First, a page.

The Mushroom Book

This 1905 first edition of the Nature Library Mushroom Book by Nina Marshall, purchased at the Maine Bookhouse in Oxford, ME, is one of my favorite books in my collection. As an amateur forager, mushrooms have befuddled my imagination with their mysterious and unusual characteristics. Michael Pollan captures their charm in the “Gathering: The Fungi” chapter of the Omnivore’s Dilemma:

“Indeed, it is humbling to realize just how little we know about this, this third kingdom of life on earth… They stand on the threshold between the living and the dead, breaking the dead down into food for the living, a process on which no one likes to dwell.”

DSCN4569It’s easy to dismiss hippie culture’s obsession with the mushroom as a simple symbol of psychedelic intoxication, but it’s actually much more complex and spiritual. The mushroom is an earthly symbol of the unknown. Its behavior is strange, emerging at night in unexpected places, and seemingly respondent to lunar energy instead of solar energy, which is difficult to comprehend when we classify almost all other food as dependent on the cycle of the sun and photosynthesis. Some mushrooms are poisonous, giving them an allure of danger, while others are delicious and packed full of nutrients. And knowing the difference between the two is a beautiful example of how humans pass down food knowledge from one generation to the next. Other animals innately understand which food to eat: pandas eat bamboo, and always will, without reading it in a cookbook. This is what Pollan means by his omnivore’s dilemma: omnivores are more intelligent than other species because we have to learn what is tasty and safe to eat through a methodical process of elimination (or, as humans have come to do, through story telling and reading. Unfortunately, the modern dilemma of too much selection at the supermarket has led us to rely on things like government-issued food pyramids to learn what to eat).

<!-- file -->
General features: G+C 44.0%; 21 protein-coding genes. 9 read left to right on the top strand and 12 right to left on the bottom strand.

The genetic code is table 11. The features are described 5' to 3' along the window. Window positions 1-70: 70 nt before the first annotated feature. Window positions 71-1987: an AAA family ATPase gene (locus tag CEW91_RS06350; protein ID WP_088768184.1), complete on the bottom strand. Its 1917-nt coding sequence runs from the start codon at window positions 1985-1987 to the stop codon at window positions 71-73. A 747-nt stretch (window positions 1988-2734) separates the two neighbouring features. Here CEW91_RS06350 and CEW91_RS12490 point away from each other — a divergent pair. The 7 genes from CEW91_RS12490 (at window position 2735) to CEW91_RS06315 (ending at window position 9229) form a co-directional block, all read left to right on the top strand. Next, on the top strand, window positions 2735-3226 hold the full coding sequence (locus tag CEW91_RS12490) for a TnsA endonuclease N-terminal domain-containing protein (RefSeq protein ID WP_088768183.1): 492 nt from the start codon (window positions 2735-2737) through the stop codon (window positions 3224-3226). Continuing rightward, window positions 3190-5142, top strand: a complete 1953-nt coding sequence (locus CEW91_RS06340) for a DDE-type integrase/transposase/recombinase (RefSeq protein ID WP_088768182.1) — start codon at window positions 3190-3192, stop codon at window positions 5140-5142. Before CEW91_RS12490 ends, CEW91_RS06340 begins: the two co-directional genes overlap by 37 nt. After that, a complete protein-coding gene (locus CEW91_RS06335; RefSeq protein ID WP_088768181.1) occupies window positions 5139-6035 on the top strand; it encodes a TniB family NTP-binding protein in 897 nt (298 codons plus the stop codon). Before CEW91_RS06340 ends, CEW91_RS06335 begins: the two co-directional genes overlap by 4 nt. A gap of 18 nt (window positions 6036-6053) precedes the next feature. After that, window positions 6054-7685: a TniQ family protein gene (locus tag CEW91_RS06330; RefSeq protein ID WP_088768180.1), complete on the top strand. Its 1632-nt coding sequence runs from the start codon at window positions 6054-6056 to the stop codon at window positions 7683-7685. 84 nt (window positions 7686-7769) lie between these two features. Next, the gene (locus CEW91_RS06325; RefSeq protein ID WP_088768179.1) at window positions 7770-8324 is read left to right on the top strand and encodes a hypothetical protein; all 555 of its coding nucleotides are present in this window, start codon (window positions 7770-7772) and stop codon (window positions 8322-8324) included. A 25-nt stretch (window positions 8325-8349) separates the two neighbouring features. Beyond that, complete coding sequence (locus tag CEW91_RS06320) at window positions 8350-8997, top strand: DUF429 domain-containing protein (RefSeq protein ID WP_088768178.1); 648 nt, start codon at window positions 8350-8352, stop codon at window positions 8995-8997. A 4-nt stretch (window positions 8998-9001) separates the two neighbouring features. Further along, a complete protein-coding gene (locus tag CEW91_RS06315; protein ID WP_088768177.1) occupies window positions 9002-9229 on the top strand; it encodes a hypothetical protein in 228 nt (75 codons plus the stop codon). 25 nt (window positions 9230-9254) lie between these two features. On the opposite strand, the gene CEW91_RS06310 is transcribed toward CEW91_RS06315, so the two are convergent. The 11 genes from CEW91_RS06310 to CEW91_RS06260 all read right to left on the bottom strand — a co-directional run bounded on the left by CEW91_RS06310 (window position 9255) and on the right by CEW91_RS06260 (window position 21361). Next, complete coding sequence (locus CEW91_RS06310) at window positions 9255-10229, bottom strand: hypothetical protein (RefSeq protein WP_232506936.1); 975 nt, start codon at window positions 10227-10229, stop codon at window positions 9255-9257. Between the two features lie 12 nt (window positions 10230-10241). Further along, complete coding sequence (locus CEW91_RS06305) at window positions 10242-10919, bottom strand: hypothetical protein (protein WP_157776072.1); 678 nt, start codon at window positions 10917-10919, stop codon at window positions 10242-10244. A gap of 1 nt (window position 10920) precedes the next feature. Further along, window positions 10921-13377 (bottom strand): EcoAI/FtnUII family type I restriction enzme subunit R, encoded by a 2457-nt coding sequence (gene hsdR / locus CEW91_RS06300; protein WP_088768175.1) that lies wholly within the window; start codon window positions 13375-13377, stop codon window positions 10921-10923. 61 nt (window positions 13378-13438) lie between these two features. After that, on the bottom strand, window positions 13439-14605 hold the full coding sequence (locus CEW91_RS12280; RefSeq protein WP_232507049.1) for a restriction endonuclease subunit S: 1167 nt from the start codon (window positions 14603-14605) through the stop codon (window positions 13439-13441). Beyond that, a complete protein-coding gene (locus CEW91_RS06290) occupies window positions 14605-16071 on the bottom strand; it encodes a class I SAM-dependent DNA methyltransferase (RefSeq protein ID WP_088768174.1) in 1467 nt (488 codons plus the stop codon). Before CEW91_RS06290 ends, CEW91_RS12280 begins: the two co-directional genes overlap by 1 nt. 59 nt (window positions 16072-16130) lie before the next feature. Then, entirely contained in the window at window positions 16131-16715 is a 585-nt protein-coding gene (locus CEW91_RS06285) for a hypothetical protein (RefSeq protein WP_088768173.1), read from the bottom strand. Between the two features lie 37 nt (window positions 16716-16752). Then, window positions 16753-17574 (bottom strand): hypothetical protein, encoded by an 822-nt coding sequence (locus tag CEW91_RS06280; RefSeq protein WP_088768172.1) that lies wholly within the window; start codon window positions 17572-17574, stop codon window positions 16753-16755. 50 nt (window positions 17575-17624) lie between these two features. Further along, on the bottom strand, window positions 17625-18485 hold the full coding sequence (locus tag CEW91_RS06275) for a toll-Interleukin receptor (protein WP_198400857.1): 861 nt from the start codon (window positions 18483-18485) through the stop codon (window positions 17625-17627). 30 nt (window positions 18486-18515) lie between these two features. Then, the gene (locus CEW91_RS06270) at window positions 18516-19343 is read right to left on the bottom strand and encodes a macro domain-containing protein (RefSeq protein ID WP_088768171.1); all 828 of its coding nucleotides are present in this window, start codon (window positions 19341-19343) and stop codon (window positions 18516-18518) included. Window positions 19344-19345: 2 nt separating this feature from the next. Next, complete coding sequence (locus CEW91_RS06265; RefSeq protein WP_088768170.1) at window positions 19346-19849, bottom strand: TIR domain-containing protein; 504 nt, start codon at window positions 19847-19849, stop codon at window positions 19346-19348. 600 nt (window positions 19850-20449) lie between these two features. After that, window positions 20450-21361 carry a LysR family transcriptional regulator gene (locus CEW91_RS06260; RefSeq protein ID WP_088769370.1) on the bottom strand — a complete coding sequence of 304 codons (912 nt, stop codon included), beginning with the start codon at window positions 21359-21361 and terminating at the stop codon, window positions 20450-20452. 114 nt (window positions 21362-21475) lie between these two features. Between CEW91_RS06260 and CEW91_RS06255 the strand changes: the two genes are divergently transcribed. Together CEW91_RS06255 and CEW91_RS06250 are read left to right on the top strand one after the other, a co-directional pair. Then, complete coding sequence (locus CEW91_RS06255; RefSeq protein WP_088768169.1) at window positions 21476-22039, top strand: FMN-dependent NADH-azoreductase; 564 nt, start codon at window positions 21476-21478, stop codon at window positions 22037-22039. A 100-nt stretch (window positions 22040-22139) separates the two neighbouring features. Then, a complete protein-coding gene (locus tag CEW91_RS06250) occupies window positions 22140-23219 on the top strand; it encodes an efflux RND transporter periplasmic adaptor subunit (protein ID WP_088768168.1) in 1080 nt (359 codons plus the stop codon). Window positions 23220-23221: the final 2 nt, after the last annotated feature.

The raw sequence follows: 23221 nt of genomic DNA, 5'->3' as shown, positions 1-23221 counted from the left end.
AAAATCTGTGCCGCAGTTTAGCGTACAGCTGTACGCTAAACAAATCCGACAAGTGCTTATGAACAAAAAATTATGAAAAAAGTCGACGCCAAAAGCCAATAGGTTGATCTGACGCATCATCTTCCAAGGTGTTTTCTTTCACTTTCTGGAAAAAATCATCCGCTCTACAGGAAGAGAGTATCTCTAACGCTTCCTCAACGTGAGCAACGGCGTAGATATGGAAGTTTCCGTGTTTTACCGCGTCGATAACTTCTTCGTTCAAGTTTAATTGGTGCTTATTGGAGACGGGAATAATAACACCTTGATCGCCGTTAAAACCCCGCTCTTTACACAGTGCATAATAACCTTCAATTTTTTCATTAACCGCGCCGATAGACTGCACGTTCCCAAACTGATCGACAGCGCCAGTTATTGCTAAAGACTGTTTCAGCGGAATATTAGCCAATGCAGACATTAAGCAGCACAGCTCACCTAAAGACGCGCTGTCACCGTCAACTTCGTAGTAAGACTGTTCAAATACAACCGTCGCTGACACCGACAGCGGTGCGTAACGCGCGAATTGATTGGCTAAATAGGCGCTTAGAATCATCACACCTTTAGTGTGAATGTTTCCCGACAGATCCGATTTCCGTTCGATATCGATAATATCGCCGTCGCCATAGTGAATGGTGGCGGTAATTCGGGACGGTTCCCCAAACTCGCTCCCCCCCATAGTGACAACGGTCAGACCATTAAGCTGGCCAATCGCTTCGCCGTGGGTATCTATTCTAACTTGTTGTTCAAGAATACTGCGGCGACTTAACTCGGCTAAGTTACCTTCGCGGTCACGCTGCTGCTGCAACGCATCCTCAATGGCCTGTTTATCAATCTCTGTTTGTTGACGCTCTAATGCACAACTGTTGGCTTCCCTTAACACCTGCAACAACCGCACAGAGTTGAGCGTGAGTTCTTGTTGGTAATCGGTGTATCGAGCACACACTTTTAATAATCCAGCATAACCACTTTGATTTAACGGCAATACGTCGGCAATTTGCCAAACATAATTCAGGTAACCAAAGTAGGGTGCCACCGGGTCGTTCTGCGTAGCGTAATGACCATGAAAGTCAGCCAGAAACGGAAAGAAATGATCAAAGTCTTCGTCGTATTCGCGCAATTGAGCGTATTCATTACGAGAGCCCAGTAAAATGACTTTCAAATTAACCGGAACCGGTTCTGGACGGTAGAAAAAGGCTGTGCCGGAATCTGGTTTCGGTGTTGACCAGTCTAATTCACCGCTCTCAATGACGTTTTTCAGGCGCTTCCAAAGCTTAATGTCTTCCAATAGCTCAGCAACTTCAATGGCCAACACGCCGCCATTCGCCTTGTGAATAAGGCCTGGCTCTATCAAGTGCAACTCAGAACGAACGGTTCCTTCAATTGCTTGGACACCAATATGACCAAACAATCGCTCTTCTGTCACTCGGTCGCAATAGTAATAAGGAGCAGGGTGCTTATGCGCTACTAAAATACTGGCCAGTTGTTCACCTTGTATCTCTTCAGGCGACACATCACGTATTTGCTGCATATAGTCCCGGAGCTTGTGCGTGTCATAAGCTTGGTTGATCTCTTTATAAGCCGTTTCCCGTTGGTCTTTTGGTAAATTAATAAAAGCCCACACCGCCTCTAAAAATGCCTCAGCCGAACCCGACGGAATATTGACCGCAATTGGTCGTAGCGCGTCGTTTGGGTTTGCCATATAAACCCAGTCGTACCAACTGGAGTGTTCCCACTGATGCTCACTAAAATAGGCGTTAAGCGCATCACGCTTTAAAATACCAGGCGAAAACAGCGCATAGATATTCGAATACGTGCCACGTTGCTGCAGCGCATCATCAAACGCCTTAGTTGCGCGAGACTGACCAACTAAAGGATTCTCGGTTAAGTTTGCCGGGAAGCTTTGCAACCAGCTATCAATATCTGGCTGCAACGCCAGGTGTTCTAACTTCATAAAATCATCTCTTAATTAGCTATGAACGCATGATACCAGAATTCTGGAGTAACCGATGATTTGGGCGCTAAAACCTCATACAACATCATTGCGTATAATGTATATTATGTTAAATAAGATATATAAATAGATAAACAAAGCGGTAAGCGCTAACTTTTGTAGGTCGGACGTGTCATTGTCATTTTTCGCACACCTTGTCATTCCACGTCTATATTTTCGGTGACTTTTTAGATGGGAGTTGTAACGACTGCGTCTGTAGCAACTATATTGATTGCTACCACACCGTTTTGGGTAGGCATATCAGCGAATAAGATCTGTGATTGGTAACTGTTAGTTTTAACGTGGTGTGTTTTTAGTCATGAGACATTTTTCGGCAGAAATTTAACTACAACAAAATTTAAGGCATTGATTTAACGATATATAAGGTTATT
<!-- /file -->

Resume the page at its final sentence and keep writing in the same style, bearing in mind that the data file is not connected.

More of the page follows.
And the psilocybin mushroom is the greatest mystery of them all, activating chemicals in the human brain that seem to unlock alternate versions of experiencing reality. The psilocybin mushroom was an integral cultural phenomenon of prehistoric societies, the sacred entree of religious and spiritual ceremonies and even, in some cases, a preteen’s first hallucinogenic experience was a powerful induction into adulthood. The psilocybin mushroom was used so widely in indigenous civilizations that botanist and shamanism expert Terence McKenna declared his controversial “Stoned Ape” theory: that early humans made the great leap towards art, creativity and religion after consuming mushrooms, which expanded their consciousness beyond the elementary advancements of making fire and wielding tools.

The photographs and illustrations are astoundingly detailed, and the work was written by a woman, a rare occurrence in STEM publications at the turn of the century.

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